Old man Leveux, the island’s longest resident, took me into the adjoining lagoon: a spectacular gem of sapphire water surrounded by nine exquisite islands, to show me how to hunt the giant blue mud crab the size of a serving plate and whose giant serrated claws would amputate a careless man’s finger with impunity. He would set off across the island from his house followed by a white goat, a black dog, and his wife in that strict order, he wearing a faded dinner jacket and ripped underpants which revealed more than they hid.
As I became more adept at island ways, I would windsurf around the entire atoll ( 25 odd km in circumference), weaving in and out of surf strung like ivory pearls on an invisible thread, always wary of the ferocious lemon shark and the deadly stingrays and stonefish which inhabited the shallows. D’arros was unbelievably beautiful but also dangerous and one always had to be on the alert for sudden squalls, pitiless currents and the shadowy demons of the open ocean.
On Sundays, we played football on the airstrip or volleyball on a court by the manager’s house and, once a year, held the D’arros Olympic Games, a grandiose affair featuring tug-of-war, climbing the greasy pole, running races and all manner of competitions, followed by a grand communal feast of mud crab, suckling pig, salted shark and fine Creole cuisine. Life was good.
I remember my boss telling me that if I did not write an account of the life we were living, the memory of it would be lost forever and so I began writing in earnest. My first book was Voices: a collection of Seychelles short stories depicting island life and followed that up with a 600-page historical thriller titled Kolony which was a dark, (pitch black, actually) fictional foray into what may once have happened on that island. My career as a writer had begun.
Months shunted imperceptibly into years and years into decades during which we occasionally would rent the island out to friends of the owners who included other members of the royal family, the actress Isabelle Adjani, the King of Greece and many other members of the jet set. Finally, in 1998, I sensed my time on D’arros was up as exposure to the sun over many years was causing potentially dangerous skin problems. Having already acquired Seychelles nationality, I decided to move to the mainland and, in November of that year, I closed the fairytale chapter of my life as an outer islander… never to be forgotten.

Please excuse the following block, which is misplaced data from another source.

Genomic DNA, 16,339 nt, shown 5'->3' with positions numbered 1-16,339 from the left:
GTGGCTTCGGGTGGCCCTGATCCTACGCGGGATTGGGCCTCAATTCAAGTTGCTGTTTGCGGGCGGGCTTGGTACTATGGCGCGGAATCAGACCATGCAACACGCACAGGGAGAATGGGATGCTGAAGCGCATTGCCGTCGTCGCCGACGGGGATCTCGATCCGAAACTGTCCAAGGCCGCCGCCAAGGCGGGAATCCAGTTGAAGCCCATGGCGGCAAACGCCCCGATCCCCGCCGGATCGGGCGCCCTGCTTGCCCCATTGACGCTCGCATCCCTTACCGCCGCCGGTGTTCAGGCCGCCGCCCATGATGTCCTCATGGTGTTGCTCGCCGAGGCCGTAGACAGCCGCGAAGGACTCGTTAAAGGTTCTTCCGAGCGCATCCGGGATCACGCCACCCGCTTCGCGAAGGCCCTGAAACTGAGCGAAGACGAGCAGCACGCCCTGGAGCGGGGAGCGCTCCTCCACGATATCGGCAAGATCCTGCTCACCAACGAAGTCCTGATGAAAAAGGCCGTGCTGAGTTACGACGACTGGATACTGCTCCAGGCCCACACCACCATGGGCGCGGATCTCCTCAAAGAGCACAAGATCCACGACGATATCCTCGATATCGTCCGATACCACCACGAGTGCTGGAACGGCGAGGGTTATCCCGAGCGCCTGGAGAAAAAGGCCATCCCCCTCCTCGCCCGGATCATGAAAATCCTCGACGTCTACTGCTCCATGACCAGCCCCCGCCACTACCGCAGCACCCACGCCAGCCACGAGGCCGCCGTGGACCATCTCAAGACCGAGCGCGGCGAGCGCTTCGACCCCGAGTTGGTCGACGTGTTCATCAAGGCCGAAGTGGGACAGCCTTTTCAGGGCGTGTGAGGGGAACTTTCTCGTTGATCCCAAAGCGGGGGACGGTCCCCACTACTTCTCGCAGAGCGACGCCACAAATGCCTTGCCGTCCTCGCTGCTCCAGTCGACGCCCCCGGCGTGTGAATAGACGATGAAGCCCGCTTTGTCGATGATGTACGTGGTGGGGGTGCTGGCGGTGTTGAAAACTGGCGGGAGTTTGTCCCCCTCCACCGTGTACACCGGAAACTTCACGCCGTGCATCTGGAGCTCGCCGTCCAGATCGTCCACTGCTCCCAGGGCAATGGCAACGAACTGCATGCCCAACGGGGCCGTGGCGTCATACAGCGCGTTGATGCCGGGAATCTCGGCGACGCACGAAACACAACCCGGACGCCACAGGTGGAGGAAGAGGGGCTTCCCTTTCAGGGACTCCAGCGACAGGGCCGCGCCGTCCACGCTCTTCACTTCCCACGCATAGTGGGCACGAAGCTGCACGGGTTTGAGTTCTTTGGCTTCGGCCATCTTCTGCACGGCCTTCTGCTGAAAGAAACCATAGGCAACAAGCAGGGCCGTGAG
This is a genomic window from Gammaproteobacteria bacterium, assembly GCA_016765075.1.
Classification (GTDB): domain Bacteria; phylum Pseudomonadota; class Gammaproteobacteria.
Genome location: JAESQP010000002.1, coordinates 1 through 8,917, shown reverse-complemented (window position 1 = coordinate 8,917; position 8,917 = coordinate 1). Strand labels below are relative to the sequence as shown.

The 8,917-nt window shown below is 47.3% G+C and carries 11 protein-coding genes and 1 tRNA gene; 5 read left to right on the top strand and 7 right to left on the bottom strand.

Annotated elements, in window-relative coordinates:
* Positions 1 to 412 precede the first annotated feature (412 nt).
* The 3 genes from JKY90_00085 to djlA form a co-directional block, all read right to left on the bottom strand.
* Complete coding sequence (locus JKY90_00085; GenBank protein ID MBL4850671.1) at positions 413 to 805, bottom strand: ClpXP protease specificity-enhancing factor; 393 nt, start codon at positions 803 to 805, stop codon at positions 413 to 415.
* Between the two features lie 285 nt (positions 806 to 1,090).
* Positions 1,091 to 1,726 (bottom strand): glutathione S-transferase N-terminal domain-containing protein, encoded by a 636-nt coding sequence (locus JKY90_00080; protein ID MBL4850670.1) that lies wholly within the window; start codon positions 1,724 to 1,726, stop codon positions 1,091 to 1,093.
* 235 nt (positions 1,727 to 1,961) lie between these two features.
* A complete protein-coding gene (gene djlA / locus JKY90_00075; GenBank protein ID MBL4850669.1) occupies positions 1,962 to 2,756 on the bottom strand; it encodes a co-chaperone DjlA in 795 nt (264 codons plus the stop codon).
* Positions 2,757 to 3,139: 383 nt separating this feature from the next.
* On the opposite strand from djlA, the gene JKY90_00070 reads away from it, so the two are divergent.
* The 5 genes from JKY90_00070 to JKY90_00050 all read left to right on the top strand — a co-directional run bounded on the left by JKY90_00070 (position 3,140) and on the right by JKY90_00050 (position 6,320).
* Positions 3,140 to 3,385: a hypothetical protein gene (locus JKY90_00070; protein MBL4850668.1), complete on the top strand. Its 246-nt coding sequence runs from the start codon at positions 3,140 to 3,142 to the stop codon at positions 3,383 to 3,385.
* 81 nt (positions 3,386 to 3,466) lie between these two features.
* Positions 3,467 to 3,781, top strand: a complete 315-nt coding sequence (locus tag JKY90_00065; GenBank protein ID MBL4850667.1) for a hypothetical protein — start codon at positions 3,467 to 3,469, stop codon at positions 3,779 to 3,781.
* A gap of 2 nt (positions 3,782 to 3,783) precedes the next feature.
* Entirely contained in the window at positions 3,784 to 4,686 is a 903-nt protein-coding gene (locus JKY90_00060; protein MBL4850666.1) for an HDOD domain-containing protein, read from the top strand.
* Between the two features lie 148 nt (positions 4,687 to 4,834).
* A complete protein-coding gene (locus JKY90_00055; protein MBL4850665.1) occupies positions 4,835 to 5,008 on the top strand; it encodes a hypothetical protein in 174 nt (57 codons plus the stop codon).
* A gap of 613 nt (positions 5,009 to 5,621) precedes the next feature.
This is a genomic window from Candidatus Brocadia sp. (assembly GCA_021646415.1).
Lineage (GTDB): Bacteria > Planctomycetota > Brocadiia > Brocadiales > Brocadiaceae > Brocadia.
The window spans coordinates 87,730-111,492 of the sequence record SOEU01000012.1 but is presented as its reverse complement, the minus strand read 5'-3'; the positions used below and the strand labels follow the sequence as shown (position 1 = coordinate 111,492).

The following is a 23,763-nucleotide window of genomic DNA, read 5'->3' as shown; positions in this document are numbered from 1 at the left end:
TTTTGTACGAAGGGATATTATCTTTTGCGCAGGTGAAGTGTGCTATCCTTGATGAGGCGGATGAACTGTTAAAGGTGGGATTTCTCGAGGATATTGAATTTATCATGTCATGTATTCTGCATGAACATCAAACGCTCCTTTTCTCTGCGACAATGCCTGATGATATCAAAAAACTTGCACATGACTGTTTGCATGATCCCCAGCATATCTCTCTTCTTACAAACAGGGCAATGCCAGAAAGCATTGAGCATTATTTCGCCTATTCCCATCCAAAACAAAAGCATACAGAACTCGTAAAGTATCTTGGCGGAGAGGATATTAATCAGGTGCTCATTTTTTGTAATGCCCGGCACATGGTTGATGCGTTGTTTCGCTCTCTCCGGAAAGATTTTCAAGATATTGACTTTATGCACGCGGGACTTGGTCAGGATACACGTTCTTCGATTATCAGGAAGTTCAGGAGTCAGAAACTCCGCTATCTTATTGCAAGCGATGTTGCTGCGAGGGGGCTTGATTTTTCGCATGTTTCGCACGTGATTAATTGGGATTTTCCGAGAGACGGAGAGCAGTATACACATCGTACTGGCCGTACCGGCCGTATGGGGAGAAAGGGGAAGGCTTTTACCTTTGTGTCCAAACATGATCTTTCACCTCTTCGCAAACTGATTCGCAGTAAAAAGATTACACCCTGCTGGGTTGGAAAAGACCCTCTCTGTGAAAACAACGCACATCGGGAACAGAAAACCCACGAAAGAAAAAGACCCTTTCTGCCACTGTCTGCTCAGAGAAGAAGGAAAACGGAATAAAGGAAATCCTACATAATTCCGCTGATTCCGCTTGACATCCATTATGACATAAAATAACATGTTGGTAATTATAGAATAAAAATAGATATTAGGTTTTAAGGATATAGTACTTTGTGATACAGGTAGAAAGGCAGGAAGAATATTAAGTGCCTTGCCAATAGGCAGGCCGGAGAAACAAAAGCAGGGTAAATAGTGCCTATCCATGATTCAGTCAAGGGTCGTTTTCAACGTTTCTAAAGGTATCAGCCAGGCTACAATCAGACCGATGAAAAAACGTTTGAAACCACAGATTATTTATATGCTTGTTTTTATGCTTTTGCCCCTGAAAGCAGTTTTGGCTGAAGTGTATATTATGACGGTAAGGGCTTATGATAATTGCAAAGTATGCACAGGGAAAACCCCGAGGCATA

In the interim period, I had purchased a wonderful property in south Mahé, the main island, on a cliff overlooking the whole of the west coast. It was to here that I now repaired to commence writing in earnest but, no sooner had I arrived, than I was contacted by the newly-incorporated Seychelles Tourism Marketing Authority mandated to market Seychelles as a tourist destination who declared that they were looking for a copywriter and someone familiar with the islands. They asked if I might be interested and, as the position would put both my experience on the islands and my writing to good use, I accepted.
A further 20 years down the line, it is a position I still fill for the, now, Seychelles Tourism Board as well as that of their chief consultant. During that time, I have travelled the world giving talks about my adopted home and also writing the lion’s share of the content for the Tourism Board’s promotions, website and an entire range of brochures, training manuals and collaterals for our international campaigns. I have also contributed to writing several coffee table books on Seychelles and am currently editor-in-chief of a new history of the islands destined for next year’s 250th anniversary of Seychelles’ first settlement. I am also co-founder of BC Communication, my new company dealing in design, writing, editing, corporate messaging and branding.
Looking back, life has been amazing and I have been hugely privileged to know such exceptional places as Iran and Seychelles, along with the wonderful people who inhabit them. I could not possibly have asked for anything more.
A wide selection of Glynn’s work can be found at www.glynnburridge.com